FIGURE 29-1


Components of a draw-over system.



FIGURE 29-2


Schematic of the Epstein-Macintosh-Oxford vaporizer. 1, Inlet port; 2, outlet port; 3, concentration control; 4, water jacket; 5, thermocompensator valve; 6, vaporizing chamber; 7, filling port for water; 8, filling port for anesthetic; 9, anesthetic level indicator.

(From Dobson MB: Anaesthesia at the district hospital. Geneva, 1988, World Health Organization. Reproduced by permission.)



FIGURE 29-3


Schematic of the Oxford miniature vaporizer (Penlon Inc., Minnetonka, MN). 1, Inlet port; 2, outlet port; 3, concentration control; 4, heat sink; 5, vaporizing chamber; 6, filling port for water; 7, filling port for anesthetic; 8, anesthetic level indicator.

(From Dobson MB: Anaesthesia at the district hospital. Geneva, 1988, World Health Organization. Reproduced by permission.)


Several types of nonrebreathing valves are on the market, including Laerdal Medical (Stavanger, Norway), Ambu (Ballerup, Denmark), and Ruben (Intersurgical Ltd., Workingham, UK) valves. A scavenging system can be connected to the expiratory port of the nonrebreathing valve. When using a face mask in draw-over anesthesia, an airtight seal is essential during inspiration to create the required negative pressure. In some circumstances, such as an inhalation induction of anesthesia in uncooperative children or in the presence of facial trauma, an airtight seal may be impossible to achieve. In these circumstances, the draw-over system can be converted to a continuous-flow system by occluding the open end of the reservoir. The same maneuver is required in small children (<10 kg) for whom the resistance to breathing through the vaporizer is excessive. In these patients the draw-over breathing circuit can be replaced by an Ayres T-piece system attached directly to the vaporizer.




Oxygen Concentrator


Cylinders of oxygen are expensive, hazardous to transport, and contain a limited volume. On the other hand, air costs nothing, does not require transport, and the supply does not run out. Therefore it is logical to use atmospheric air as the source of oxygen whenever possible, which can be done effectively by the use of an oxygen concentrator similar to the type used for domestic oxygen therapy ( Fig. 29-4 ).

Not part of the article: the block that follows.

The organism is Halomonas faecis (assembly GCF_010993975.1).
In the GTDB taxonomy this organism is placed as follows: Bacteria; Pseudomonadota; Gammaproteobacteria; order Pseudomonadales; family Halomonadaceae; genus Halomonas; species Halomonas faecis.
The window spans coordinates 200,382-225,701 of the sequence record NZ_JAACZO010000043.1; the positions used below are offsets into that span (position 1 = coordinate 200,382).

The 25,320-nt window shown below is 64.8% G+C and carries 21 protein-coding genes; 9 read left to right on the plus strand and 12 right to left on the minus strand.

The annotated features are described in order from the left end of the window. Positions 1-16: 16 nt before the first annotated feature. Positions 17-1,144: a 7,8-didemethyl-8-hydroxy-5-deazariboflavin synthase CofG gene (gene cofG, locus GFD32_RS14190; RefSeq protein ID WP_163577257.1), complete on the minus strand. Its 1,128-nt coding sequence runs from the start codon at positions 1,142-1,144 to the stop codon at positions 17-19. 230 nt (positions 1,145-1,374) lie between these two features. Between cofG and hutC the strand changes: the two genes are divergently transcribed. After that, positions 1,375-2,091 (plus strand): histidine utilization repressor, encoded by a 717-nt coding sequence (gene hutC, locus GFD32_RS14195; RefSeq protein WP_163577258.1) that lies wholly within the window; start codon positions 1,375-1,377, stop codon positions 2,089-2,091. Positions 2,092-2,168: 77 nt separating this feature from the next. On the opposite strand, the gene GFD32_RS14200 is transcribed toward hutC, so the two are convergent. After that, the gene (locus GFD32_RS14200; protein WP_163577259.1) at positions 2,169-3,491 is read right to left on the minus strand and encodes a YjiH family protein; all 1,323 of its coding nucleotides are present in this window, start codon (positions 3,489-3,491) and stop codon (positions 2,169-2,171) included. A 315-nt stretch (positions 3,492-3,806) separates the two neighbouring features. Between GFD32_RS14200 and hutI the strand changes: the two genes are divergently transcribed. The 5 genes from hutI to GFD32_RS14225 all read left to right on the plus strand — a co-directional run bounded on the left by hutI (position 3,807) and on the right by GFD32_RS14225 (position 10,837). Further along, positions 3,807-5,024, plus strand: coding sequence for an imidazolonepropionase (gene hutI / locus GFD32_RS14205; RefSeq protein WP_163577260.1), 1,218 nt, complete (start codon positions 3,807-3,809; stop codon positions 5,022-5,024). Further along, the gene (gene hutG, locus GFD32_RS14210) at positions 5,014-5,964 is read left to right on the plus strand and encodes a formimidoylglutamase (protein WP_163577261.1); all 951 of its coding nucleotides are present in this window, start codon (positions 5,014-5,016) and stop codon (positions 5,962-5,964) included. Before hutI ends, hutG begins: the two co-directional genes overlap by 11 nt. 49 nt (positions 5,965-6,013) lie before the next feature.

FIGURE 29-4


Oxygen concentrator.


Function


The function of an oxygen concentrator depends on the ability of zeolite granules to absorb nitrogen from compressed air. Atmospheric air is first drawn into the concentrator through a filter and is compressed to a pressure of 20 psi. It then passes through a column containing granules of zeolite, where the nitrogen is absorbed, and the residual oxygen is directed to the patient. Two columns of zeolite are used in parallel so that the supply of compressed air can be directed to each of the columns alternately: one column contains air at 20 psi, and the zeolite is absorbing nitrogen and allowing oxygen to pass to the patient. At the same time, the pressure in the other column is reduced to atmospheric pressure, and the nitrogen is automatically released into the surroundings. In this way a continuous supply of oxygen at a concentration of up to 95% can be produced indefinitely. Unlike soda lime, zeolite granules do not become exhausted or require changing but can be used for many years. Early oxygen concentrators were able to produce a supply of oxygen at 5 L/min, but modern concentrators can supply 10 L/min or more.


One of the advantages of using an oxygen concentrator in place of cylinders is economy. At a rate of 5 L/min, oxygen from a concentrator costs about $0.01/hr, whereas cylinder oxygen costs approx $2.00/hr. When utilization is notoriously high, such as in intensive care and neonatal units, huge savings are possible if a concentrator can be used as source of oxygen.


The basic design of the early oxygen concentrator for domestic oxygen therapy can be modified as required for anesthetic use. For example, there can be additional outlets for air or oxygen for the patient or for oxygen under sufficient pressure to drive a ventilator.

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Aug 12, 2019 | Posted by in ANESTHESIA | Comments Off on Anesthesia in Difficult Locations and in Developing Countries